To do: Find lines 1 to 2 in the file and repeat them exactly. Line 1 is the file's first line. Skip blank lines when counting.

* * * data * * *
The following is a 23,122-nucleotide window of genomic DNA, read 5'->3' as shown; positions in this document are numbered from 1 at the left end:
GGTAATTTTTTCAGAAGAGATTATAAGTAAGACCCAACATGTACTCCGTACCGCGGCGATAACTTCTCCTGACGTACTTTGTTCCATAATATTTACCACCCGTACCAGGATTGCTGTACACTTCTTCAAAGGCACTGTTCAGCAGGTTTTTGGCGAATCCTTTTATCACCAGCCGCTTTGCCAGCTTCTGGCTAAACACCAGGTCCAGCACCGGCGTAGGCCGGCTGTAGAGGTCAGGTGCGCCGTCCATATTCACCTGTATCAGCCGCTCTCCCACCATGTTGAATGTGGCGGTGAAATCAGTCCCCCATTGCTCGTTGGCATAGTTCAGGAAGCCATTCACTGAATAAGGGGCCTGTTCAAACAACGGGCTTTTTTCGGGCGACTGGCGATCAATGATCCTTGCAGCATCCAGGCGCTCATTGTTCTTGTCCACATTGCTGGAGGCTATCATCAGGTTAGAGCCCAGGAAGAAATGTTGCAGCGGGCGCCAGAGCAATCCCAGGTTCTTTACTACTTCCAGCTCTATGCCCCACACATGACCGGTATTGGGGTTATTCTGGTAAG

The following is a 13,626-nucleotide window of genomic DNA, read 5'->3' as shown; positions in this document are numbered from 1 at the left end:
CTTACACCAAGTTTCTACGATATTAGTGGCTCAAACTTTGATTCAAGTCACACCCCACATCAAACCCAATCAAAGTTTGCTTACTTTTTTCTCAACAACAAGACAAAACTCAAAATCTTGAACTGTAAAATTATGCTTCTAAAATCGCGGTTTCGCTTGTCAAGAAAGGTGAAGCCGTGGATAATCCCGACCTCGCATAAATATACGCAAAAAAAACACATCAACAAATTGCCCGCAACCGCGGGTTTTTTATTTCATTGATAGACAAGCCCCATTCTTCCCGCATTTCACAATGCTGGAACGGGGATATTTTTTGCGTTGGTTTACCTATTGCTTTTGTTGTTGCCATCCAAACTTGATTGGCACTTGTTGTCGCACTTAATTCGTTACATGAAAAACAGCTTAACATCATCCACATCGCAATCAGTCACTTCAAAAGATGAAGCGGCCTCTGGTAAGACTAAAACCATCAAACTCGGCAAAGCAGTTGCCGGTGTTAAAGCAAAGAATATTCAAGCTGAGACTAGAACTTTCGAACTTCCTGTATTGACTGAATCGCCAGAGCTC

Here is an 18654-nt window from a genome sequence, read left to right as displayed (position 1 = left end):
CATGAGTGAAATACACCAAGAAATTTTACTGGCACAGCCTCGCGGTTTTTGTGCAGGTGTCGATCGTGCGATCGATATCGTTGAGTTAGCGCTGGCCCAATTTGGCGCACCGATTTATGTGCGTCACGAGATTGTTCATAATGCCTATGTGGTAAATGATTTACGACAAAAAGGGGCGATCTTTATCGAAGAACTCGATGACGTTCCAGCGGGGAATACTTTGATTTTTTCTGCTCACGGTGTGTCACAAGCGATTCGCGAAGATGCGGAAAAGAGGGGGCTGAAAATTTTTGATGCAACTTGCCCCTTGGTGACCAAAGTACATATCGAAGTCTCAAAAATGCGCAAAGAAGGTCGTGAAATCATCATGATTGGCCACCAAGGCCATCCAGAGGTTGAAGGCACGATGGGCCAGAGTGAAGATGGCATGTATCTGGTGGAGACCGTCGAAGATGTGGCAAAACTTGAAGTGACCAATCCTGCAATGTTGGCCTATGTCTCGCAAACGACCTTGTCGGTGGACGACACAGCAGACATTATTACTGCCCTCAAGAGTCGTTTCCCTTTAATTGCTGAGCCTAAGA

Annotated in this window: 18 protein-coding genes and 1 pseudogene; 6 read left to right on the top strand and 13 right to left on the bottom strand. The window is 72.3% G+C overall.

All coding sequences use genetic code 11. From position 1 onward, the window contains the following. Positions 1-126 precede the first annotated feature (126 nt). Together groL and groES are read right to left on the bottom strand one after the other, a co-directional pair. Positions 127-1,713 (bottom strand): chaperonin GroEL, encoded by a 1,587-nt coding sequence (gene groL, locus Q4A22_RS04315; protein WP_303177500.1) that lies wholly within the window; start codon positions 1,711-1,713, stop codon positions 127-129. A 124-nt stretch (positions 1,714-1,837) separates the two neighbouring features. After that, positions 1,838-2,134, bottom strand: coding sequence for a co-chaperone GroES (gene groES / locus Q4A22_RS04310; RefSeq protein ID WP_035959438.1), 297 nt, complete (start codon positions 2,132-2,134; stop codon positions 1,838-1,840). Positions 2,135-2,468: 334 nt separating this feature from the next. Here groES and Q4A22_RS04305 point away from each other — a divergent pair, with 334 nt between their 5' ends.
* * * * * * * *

The following is a 23,122-nucleotide window of genomic DNA, read 5'->3' as shown; positions in this document are numbered from 1 at the left end:
GGTAATTTTTTCAGAAGAGATTATAAGTAAGACCCAACATGTACTCCGTACCGCGGCGATAACTTCTCCTGACGTACTTTGTTCCATAATATTTACCACCCGTACCAGGATTGCTGTACACTTCTTCAAAGGCACTGTTCAGCAGGTTTTTGGCGAATCCTTTTATCACCAGCCGCTTTGCCAGCTTCTGGCTAAACACCAGGTCCAGCACCGGCGTAGGCCGGCTGTAGAGGTCAGGTGCGCCGTCCATATTCACCTGTATCAGCCGCTCTCCCACCATGTTGAATGTGGCGGTGAAATCAGTCCCCCATTGCTCGTTGGCATAGTTCAGGAAGCCATTCACTGAATAAGGGGCCTGTTCAAACAACGGGCTTTTTTCGGGCGACTGGCGATCAATGATCCTTGCAGCATCCAGGCGCTCATTGTTCTTGTCCACATTGCTGGAGGCTATCATCAGGTTAGAGCCCAGGAAGAAATGTTGCAGCGGGCGCCAGAGCAATCCCAGGTTCTTTACTACTTCCAGCTCTATGCCCCACACATGACCGGTATTGGGGTTATTCTGGTAAG